- Many static languages with a type system allow for definition of structural types (e.g. structs in C, classes in Java, etc). Access to the fields of such types is usually very cheap in those languages. If one maps such structural types to Lua tables (and this is the most obvious solution, I guess), then sematically everything is fine. But now every access to a field results in a table lookup, which introduces some overhead. It would be nice to have a faster way of accessing fields of tables.
- Many high-performance applications work intensively with arrays. Currently, Lua uses the same datatype, namely tables, for both arrays and maps. Accessing arrays from Lua is not extremely fast currently. (Lua interpreter does not use even those lua_rawseti/lua_rawgeti functions, IIRC. Only C libs for Lua can do it). It would be nice to have a faster way of operating on arrays in Lua.
BTW, I did some experiments where I create an array of 1000000 elements and then perform a 1000 iterations over it, touching each element and assigning a new value to it or incrementing its current value. I implemented the same algorithm in pure Lua, as a C library for Lua which uses lua_rawseti/lua_rawgeti, and as a C program. The outcome is that pure Lua solution is the slowest, the C library for Lua is roughly 1.5 times faster and C version is about 14.5 times faster than pure Lua solution.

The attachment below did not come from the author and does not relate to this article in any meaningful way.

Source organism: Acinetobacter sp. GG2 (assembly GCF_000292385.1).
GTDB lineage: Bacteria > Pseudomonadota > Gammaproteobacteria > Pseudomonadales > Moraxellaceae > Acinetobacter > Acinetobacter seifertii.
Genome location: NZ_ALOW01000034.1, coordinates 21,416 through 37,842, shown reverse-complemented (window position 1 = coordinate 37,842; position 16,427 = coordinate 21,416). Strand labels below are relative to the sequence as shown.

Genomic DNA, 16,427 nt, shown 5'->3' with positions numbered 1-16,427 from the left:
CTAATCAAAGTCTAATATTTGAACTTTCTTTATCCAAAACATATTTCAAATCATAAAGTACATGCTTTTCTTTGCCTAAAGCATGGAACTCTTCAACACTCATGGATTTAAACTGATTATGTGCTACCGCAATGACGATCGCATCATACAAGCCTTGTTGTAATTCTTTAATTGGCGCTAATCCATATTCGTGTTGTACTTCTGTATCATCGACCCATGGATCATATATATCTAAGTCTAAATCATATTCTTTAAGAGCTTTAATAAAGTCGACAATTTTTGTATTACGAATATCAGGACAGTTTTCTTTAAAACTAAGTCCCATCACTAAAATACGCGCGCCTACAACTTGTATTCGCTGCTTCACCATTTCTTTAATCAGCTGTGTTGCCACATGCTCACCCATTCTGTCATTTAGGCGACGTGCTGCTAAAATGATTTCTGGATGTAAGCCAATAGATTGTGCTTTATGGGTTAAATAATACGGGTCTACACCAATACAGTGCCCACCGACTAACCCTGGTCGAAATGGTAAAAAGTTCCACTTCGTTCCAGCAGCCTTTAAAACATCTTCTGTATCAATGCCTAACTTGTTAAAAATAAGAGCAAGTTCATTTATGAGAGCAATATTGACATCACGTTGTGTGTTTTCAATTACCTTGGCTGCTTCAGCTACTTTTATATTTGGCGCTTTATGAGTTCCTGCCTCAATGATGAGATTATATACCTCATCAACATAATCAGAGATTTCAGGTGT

I think this is rather missing the point of Lua. As a scripting language, Lua has a different balance between performance and convenience than languages such as C. Pretty much anything you do in C will be faster than Lua (but will need many more lines of code), and if you need the performance of C, well, er .. then do it in C!
Things like duck typing, garbage collection, and generic tables are (mostly) aimed at denser code where the runtime does more work on behalf of the developer, and this extra work will slow the program somewhat. To my mind the beauty of Lua is that these features make the development of complex logic far far easier than in languages that focus on raw compiled execution speed, with a rather minimal loss in performance.
No-one is going to write a production video codec in Lua, it's just not designed for that. However, they MIGHT wrap such a codec (written in C) into a library that can be called from Lua, thus letting C do the heavy lifting but Lua make all the business decisions around the use of the codec.
Have you looked at LuaJIT?